Hip stretches are essential to feeling comfortable and relaxed before sleep. When you’re ready, switch legs. See this article if you’d like more detailed instructions on getting into this pose.
5. Legs Up the Wall (Viparita Karani)
From your figure four stretch, unfold your legs straight up the wall. If you can, bring your tailbone closer to the base of the wall, perhaps even to the point where your glutes are touching the wall. This pose can be a great gentle hamstring stretch.
It also helps drain lymph and lactic acid from the legs, which helps prevent injury and decrease the symptoms of fatigue and soreness if you spend a lot of time on your feet. Let the looseness that you brought into your lower back with the figure four stretch help you feel more comfortable in this pose.
6. Supine Spinal Twist (Supta Jaṭhara Parivartānāsana)
Transitioning to face away from the wall, bring both knees into your chest and rock back and forth. When you’re ready, bring your arms out into a ‘T’ with your hands in line with your shoulders and let your knees fall over to one side.
You can keep both knees bent, straighten the top leg, or choose to straighten both legs. If you’re not feeling as much of the twist as you’d like, it may be helpful to adjust your tailbone, bringing your glutes further over to the middle of your mat so that your back is in one straight line down the center of your mat area—this may intensify the stretch in the lower back.
If you’d like a neck stretch, take the eye gaze to the side opposite your knees. Take this pose on both sides.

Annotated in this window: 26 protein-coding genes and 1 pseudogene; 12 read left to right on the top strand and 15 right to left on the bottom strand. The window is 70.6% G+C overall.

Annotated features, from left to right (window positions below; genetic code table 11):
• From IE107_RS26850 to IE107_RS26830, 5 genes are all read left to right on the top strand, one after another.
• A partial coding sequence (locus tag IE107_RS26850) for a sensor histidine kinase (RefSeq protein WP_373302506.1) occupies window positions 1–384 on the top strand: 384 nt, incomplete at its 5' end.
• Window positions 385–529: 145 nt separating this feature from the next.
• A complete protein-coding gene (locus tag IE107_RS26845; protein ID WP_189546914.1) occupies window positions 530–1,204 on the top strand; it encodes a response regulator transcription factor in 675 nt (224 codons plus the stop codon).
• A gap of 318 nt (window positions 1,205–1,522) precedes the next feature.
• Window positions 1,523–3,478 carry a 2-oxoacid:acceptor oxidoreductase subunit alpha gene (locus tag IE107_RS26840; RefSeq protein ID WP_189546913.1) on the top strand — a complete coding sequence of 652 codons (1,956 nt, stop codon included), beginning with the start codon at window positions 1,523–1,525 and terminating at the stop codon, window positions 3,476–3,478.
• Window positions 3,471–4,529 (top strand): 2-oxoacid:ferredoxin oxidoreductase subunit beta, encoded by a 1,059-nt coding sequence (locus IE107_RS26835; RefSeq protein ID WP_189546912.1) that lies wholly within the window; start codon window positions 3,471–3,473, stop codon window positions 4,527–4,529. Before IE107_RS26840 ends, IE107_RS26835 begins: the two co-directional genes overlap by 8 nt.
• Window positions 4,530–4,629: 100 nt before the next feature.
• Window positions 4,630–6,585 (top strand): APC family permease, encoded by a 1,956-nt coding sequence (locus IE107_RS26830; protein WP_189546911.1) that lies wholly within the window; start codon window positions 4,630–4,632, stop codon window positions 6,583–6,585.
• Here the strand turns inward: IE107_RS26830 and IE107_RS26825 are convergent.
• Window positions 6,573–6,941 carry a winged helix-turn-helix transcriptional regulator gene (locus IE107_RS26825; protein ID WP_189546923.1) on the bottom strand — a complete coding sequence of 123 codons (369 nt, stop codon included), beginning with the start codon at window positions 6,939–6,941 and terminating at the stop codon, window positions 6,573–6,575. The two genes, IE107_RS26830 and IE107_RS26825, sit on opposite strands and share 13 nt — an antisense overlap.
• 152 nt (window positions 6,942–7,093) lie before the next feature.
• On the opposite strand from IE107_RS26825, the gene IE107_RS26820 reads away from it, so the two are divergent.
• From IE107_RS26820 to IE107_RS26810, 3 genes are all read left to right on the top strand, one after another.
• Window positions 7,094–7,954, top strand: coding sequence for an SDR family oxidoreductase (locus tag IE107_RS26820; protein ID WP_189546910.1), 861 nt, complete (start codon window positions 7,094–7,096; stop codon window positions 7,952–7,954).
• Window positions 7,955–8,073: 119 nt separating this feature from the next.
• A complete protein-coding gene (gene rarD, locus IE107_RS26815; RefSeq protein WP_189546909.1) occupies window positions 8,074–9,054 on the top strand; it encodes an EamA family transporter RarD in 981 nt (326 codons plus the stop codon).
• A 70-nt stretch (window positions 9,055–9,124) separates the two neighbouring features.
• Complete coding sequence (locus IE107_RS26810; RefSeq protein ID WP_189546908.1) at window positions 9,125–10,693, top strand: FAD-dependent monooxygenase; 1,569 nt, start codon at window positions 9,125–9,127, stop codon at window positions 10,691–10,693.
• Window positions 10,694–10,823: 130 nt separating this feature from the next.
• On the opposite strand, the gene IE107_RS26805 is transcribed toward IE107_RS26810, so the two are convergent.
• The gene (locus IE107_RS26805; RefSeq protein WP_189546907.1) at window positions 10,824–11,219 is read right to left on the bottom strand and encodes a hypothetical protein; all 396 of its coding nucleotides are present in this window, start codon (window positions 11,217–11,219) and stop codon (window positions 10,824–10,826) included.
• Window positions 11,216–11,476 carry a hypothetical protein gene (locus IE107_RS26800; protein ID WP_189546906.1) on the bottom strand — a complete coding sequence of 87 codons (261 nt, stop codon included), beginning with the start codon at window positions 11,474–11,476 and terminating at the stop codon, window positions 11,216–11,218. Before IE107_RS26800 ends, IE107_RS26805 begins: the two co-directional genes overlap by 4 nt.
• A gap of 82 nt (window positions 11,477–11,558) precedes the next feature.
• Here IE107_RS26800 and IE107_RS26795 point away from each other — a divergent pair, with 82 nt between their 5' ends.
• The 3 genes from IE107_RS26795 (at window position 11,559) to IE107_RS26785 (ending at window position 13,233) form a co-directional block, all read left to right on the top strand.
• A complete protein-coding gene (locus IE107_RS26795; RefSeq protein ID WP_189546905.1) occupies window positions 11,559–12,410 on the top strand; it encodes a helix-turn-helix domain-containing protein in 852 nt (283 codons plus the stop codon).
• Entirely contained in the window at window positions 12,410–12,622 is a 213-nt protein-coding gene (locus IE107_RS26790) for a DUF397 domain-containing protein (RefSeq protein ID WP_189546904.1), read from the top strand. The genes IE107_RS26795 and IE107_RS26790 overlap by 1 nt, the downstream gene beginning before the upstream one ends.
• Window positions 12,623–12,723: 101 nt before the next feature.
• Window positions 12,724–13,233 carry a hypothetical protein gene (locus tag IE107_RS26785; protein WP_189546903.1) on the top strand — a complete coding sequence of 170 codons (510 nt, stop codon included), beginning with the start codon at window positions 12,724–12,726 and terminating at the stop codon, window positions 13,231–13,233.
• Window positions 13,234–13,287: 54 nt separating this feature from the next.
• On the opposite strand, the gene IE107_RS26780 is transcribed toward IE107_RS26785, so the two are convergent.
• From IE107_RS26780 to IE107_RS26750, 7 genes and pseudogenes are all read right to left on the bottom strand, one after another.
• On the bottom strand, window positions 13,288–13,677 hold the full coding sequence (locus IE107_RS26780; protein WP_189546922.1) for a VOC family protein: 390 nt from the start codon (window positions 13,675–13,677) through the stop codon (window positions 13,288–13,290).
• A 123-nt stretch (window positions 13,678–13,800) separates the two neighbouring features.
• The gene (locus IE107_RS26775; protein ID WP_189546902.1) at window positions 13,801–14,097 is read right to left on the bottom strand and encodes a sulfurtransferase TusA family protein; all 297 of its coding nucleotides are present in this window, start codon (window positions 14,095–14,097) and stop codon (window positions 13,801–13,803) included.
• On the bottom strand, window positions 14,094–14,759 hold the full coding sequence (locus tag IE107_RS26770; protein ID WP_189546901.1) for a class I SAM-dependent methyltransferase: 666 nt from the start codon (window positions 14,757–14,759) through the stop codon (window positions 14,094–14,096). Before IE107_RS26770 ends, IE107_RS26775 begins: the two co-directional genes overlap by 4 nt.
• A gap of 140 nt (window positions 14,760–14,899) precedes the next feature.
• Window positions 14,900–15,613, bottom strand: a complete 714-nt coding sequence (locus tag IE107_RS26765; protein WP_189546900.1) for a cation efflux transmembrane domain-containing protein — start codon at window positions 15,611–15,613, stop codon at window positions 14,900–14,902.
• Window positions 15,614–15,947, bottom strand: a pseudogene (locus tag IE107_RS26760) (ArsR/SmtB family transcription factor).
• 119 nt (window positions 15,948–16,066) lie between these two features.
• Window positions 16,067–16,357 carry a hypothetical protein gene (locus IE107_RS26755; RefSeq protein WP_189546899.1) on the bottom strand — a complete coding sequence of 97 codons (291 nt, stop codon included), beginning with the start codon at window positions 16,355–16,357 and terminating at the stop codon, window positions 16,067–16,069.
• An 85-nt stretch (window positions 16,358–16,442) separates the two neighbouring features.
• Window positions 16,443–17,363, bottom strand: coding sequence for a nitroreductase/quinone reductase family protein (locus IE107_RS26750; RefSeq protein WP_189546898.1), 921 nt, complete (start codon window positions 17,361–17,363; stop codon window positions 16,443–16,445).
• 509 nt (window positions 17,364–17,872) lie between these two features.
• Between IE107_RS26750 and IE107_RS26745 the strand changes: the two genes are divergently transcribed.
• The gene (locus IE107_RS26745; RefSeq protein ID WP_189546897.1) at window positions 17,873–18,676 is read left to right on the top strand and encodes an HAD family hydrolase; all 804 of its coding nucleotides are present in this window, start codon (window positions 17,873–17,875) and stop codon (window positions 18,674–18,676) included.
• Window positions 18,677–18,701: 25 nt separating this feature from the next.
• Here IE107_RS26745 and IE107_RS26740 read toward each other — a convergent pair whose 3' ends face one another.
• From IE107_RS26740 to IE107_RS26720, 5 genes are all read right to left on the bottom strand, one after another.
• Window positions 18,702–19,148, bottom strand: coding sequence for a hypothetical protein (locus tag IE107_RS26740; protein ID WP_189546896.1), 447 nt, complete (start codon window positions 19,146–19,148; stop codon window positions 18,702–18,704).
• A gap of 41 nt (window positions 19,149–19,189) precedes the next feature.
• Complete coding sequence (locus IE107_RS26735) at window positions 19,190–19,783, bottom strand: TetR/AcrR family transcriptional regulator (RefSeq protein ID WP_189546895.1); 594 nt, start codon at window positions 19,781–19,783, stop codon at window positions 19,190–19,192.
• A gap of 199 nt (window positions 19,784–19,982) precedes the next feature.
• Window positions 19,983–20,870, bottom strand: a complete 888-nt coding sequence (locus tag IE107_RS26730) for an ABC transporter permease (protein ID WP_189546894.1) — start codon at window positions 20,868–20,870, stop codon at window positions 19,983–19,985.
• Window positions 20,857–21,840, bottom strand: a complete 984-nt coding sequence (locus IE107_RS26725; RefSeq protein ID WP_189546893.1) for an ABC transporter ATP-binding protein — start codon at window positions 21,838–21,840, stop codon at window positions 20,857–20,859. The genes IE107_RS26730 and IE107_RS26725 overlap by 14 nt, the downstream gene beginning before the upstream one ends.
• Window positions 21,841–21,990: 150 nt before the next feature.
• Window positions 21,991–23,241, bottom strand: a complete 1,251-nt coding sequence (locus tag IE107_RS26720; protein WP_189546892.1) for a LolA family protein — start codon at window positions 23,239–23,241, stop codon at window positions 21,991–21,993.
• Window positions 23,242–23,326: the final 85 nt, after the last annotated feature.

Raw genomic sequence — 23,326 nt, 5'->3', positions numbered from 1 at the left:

7. Happy Baby (Ananda Balasana)
Bringing both knees back into your chest, grasp your two big toes with the index and middle finger. Then pull the heels up to the ceiling, keeping the tailbone down on the ground.
Your knees should be pulling into your underarm area, and you can rock back and forth to gently massage the spine. This is a great pose for relieving abdominal discomfort and is a perfect final spinal relaxation pose.
8. Reclining Goddess Pose (Supta Baddha Konasana)
From Happy Baby pose, release the feet down to the mat. Bring the soles of the feet to touch one another and let the knees fall open, pulling the heels as close toward the pelvis as is confortable.
This pose brings a gentle stretch into the pelvis, low abdomen, and inner thighs. Pull your shoulder blades underneath you, putting space between the tops of your shoulders and your earlobes, and then bring your left hand to rest on your heart and your right hand to rest on your belly.
Allow yourself to feel your breath as you bring it down into your chest to the very bottom of your lungs. Let your breath come deeply and evenly, relax your face, and close your eyes if it’s comfortable for you
9. Corpse Pose (Savasana)
From reclining goddess pose, simply release your feet down to the corners of your mat or your bed, letting the toes fall open to the sides.
Release your hands so that palms are facing up and the backs of the hands are resting on the mat/bed a few inches away from the hips. Simply let your eyes close and let your mind be still and free of thoughts, while letting your breath come naturally and letting your body feel heavy, relaxed, and tranquil.
Try these yoga poses in this sequence and let me know how it goes!